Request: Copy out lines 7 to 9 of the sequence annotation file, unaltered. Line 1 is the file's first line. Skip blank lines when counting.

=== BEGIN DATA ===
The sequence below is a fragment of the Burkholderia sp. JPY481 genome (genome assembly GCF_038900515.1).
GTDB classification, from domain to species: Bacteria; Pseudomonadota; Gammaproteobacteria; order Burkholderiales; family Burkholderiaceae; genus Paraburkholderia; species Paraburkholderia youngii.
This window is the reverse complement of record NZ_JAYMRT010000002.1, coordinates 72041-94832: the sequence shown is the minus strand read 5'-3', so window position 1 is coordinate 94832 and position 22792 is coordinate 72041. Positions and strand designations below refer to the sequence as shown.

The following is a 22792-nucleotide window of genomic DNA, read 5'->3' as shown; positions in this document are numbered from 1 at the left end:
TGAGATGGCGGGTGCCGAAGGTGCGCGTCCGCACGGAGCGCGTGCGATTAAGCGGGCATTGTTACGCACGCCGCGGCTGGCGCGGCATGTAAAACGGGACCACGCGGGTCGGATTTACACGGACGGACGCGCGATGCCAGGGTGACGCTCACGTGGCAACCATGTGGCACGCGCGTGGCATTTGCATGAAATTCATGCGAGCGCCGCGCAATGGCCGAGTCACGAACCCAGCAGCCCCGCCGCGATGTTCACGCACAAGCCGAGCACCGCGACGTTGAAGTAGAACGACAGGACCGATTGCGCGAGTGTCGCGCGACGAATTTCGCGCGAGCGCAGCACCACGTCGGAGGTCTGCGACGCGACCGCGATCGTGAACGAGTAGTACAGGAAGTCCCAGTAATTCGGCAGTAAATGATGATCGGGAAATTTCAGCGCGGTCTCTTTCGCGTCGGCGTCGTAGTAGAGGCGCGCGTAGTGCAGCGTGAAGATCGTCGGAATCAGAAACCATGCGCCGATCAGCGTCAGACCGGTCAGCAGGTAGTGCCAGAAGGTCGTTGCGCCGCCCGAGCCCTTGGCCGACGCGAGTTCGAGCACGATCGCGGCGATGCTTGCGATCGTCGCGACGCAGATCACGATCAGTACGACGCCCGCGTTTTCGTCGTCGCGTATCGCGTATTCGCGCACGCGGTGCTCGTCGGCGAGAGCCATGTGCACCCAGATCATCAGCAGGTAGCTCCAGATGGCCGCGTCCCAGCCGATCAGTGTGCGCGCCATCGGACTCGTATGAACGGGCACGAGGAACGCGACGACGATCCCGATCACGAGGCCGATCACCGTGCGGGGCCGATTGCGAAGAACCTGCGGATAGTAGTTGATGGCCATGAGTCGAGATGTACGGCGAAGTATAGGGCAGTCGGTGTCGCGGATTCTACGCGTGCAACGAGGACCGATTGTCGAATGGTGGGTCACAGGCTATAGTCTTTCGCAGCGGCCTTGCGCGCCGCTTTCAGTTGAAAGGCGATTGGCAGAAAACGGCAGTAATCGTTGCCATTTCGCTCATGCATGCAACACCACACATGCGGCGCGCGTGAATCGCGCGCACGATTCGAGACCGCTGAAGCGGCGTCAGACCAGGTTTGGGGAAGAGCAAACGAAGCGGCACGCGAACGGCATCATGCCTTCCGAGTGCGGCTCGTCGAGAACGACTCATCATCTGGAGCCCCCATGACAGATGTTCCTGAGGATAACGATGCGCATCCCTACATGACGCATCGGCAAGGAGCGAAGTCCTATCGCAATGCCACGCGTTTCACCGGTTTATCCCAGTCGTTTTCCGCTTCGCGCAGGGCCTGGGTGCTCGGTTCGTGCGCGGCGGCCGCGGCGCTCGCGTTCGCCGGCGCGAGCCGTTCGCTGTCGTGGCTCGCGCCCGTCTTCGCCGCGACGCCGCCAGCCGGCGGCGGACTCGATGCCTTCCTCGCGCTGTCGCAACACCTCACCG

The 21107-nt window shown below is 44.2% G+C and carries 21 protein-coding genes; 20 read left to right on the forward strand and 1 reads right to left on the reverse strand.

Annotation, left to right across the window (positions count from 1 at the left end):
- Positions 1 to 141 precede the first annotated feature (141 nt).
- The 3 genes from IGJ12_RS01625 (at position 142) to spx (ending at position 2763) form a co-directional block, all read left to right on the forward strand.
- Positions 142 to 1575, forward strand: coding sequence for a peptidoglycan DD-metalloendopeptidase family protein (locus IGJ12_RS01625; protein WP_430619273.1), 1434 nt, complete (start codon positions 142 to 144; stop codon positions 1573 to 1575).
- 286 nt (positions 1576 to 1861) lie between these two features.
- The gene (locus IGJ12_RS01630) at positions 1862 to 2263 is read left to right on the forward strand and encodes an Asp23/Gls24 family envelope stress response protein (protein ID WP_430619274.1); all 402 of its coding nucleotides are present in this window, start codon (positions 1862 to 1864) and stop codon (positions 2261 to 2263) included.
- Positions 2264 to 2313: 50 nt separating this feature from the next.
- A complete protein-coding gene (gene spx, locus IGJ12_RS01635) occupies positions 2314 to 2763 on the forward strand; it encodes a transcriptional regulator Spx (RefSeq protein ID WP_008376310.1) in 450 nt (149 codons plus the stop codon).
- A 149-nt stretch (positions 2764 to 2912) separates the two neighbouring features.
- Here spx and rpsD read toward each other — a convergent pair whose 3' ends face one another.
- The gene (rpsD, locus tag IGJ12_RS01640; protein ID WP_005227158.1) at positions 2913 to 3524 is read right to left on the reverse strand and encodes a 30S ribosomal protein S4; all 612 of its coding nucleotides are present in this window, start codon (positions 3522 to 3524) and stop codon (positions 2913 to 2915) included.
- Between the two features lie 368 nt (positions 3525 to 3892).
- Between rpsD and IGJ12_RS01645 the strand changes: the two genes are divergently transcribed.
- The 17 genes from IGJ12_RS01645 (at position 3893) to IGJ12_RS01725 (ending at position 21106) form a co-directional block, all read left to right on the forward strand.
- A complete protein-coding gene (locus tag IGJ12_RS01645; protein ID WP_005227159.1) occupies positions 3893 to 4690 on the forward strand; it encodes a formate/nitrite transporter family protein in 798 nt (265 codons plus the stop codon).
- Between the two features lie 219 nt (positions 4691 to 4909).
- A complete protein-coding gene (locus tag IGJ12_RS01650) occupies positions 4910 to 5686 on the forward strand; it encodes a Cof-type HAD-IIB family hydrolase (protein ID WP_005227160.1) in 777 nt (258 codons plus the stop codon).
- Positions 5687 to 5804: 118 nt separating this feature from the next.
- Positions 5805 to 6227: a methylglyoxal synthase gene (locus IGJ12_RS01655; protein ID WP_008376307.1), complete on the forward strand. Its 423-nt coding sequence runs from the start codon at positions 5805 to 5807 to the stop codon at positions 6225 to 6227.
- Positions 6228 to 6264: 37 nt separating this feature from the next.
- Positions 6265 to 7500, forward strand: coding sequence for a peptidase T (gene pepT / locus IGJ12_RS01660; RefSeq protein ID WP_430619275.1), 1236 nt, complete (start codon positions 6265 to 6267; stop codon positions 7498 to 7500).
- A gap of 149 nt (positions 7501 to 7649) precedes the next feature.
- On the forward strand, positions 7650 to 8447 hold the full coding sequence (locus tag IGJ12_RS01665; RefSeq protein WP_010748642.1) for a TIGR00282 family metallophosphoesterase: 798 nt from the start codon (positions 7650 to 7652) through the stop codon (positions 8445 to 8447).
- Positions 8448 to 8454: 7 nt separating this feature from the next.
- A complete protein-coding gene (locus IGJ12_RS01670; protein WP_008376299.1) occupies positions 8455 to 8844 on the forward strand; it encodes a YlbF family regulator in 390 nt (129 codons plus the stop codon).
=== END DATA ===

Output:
Annotation, left to right across the window (positions count from 1 at the left end):
- Positions 1 to 141 precede the first annotated feature (141 nt).
- The 3 genes from IGJ12_RS01625 (at position 142) to spx (ending at position 2763) form a co-directional block, all read left to right on the forward strand.